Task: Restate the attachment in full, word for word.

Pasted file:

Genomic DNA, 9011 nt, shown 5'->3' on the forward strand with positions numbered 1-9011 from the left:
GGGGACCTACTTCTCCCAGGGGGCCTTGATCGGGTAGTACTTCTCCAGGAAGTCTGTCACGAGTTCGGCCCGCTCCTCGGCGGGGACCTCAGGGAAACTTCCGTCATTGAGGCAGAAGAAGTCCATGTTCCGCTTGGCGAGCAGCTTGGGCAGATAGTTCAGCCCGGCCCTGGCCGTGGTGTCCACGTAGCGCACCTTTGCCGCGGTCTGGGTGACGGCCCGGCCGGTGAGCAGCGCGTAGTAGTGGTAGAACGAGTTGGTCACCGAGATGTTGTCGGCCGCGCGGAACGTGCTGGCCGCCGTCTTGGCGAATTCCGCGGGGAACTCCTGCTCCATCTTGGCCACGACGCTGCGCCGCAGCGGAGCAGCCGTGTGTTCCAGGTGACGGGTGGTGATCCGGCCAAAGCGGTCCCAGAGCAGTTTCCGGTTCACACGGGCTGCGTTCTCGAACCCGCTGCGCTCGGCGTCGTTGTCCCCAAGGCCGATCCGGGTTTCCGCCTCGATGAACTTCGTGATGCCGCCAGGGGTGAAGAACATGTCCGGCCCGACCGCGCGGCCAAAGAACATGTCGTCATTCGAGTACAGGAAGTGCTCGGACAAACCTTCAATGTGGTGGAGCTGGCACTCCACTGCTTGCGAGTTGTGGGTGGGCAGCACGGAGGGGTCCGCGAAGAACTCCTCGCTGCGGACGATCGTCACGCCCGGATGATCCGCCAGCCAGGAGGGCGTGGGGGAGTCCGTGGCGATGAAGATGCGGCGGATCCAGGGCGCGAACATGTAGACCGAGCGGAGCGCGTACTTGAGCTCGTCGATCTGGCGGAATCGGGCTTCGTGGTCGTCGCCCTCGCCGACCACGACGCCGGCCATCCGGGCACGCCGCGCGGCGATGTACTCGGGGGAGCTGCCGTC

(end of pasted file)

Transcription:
Genomic DNA, 9011 nt, shown 5'->3' on the forward strand with positions numbered 1-9011 from the left:
GGGGACCTACTTCTCCCAGGGGGCCTTGATCGGGTAGTACTTCTCCAGGAAGTCTGTCACGAGTTCGGCCCGCTCCTCGGCGGGGACCTCAGGGAAACTTCCGTCATTGAGGCAGAAGAAGTCCATGTTCCGCTTGGCGAGCAGCTTGGGCAGATAGTTCAGCCCGGCCCTGGCCGTGGTGTCCACGTAGCGCACCTTTGCCGCGGTCTGGGTGACGGCCCGGCCGGTGAGCAGCGCGTAGTAGTGGTAGAACGAGTTGGTCACCGAGATGTTGTCGGCCGCGCGGAACGTGCTGGCCGCCGTCTTGGCGAATTCCGCGGGGAACTCCTGCTCCATCTTGGCCACGACGCTGCGCCGCAGCGGAGCAGCCGTGTGTTCCAGGTGACGGGTGGTGATCCGGCCAAAGCGGTCCCAGAGCAGTTTCCGGTTCACACGGGCTGCGTTCTCGAACCCGCTGCGCTCGGCGTCGTTGTCCCCAAGGCCGATCCGGGTTTCCGCCTCGATGAACTTCGTGATGCCGCCAGGGGTGAAGAACATGTCCGGCCCGACCGCGCGGCCAAAGAACATGTCGTCATTCGAGTACAGGAAGTGCTCGGACAAACCTTCAATGTGGTGGAGCTGGCACTCCACTGCTTGCGAGTTGTGGGTGGGCAGCACGGAGGGGTCCGCGAAGAACTCCTCGCTGCGGACGATCGTCACGCCCGGATGATCCGCCAGCCAGGAGGGCGTGGGGGAGTCCGTGGCGATGAAGATGCGGCGGATCCAGGGCGCGAACATGTAGACCGAGCGGAGCGCGTACTTGAGCTCGTCGATCTGGCGGAATCGGGCTTCGTGGTCGTCGCCCTCGCCGACCACGACGCCGGCCATCCGGGCACGCCGCGCGGCGATGTACTCGGGGGAGCTGCCGTC